(i) Conduct case studies and research on the effectiveness of participatory approaches and people's organizations in mobilizing rural communities for sustainable agricultural and rural development and environmental protection.

(ii) Assist governments in testing the effectiveness of different organizational methodologies for mobilizing rural communities, satisfying community-identified needs and producing tangible benefits for those involved.

(iii) Collect and disseminate to Member Governments, NGOs, other people's organizations and the general public information materials on examples of people's participation activities, approaches adopted and performance and benefits.

(iv) Develop informational training materials on participatory rural development project design, monitoring and evaluation in order to enhance among concerned FAO technical staff, the awareness of people's participation issues and to assist in the integration of people's participation elements into FAO programmes and projects.

(v) Assist governments in developing new training approaches aimed at sensitizing key government and development agency decision-makers to the merits and value of using more participatory approaches in rural development.

(vi) Through the World Food Day network, mobilize governments and NGOs for the creation of a positive attitude towards people's participation.

(b) Creation of favourable fecal and policy conditions for people's participation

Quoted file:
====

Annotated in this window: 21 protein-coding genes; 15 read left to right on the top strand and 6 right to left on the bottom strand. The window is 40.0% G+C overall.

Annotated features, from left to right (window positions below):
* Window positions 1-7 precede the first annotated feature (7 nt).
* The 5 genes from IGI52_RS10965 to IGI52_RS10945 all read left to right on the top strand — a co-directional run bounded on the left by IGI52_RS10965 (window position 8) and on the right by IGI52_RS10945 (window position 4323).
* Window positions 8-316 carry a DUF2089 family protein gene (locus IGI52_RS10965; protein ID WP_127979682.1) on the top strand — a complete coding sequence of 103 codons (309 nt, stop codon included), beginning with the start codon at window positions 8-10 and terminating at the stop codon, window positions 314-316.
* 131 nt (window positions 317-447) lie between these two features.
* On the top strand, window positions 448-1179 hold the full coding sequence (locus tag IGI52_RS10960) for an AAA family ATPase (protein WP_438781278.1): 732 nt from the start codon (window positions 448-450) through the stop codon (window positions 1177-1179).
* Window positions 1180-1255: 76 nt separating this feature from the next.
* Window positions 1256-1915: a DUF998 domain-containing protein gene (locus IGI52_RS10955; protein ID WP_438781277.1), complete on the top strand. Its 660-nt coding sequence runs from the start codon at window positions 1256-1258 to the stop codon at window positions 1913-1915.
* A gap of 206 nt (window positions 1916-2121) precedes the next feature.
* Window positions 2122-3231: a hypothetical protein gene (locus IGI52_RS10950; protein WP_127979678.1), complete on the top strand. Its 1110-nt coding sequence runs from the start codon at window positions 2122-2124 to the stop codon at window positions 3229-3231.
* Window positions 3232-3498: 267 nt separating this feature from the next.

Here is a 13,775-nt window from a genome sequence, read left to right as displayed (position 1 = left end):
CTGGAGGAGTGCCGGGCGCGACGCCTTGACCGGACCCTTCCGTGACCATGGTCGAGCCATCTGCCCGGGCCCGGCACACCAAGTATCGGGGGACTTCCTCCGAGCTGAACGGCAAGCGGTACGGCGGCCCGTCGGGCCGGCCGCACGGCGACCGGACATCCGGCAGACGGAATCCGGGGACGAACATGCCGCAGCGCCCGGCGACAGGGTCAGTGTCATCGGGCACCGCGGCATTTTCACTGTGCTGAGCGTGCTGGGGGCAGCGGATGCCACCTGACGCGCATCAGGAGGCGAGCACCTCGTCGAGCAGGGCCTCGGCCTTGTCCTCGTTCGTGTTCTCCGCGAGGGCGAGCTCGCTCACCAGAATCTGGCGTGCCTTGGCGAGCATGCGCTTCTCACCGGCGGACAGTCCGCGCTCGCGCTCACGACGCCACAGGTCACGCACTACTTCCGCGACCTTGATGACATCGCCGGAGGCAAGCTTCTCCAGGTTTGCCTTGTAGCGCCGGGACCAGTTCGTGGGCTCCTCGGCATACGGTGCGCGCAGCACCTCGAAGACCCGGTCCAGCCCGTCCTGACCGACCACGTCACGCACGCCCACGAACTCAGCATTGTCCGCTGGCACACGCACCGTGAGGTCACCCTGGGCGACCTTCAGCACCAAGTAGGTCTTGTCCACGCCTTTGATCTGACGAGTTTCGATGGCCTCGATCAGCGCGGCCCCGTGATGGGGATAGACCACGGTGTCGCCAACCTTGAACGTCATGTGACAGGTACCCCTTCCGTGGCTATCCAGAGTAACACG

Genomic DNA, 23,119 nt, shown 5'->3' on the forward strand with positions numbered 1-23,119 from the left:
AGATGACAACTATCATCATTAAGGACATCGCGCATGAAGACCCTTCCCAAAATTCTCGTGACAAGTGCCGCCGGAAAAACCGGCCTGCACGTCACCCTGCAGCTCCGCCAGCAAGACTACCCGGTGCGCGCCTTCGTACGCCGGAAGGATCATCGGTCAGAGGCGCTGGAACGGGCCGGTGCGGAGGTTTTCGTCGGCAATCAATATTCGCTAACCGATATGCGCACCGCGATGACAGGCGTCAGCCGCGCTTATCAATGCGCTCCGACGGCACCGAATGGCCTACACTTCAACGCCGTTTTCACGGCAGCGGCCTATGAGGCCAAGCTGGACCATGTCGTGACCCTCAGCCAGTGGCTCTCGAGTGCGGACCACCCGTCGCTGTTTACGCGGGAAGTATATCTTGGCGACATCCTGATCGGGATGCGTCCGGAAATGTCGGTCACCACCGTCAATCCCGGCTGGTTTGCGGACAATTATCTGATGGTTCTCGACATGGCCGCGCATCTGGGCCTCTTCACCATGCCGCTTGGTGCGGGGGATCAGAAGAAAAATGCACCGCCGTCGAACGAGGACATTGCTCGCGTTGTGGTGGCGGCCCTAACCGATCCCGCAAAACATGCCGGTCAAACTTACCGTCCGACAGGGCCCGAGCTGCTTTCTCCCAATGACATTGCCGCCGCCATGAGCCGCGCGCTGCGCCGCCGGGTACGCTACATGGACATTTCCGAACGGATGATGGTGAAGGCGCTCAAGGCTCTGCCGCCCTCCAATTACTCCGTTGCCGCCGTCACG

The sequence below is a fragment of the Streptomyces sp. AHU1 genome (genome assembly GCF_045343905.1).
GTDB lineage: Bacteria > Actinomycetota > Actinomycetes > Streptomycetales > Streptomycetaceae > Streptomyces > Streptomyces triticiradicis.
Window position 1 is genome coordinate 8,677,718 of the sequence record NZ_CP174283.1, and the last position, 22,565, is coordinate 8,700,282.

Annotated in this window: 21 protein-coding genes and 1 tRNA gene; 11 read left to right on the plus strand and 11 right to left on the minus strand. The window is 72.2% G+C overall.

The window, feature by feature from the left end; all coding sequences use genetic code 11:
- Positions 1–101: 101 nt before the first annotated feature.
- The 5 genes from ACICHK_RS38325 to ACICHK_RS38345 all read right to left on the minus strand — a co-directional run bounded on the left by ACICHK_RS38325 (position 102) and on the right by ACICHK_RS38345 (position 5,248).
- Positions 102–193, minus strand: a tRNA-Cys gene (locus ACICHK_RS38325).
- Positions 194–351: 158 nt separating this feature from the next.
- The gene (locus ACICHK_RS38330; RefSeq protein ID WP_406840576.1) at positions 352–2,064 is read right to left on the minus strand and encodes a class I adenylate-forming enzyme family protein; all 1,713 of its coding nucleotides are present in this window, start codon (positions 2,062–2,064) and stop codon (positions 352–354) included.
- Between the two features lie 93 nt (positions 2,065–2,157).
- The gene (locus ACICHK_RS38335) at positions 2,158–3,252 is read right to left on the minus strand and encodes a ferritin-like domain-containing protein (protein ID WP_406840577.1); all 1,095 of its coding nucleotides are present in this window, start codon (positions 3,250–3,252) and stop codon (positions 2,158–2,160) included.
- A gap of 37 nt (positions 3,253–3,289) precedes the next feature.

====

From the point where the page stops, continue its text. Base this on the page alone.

10. Legal and administrative frameworks should encourage the free association of rural people, thus enabling them to participate in the development process. Legislation which restricts the rights of individuals to freely organize themselves into participatory self-help organizations to pursue their own economic interests and gain access to land, inputs, markets and services can constitute a serious obstacle to participation.

11. Likewise, national economic policies in many countries, especially those affecting the pricing and distribution of agricultural inputs and the pricing and marketing of farm production, credit services, taxation and revenue-sharing, should not discourage or penalize rural savings and investment. Laws which recognize the rights of rural people to establish new autonomous economic organizations serving their needs or which give authority to local governments to spend locally generated tax revenues can foster local initiatives in support of people's participation.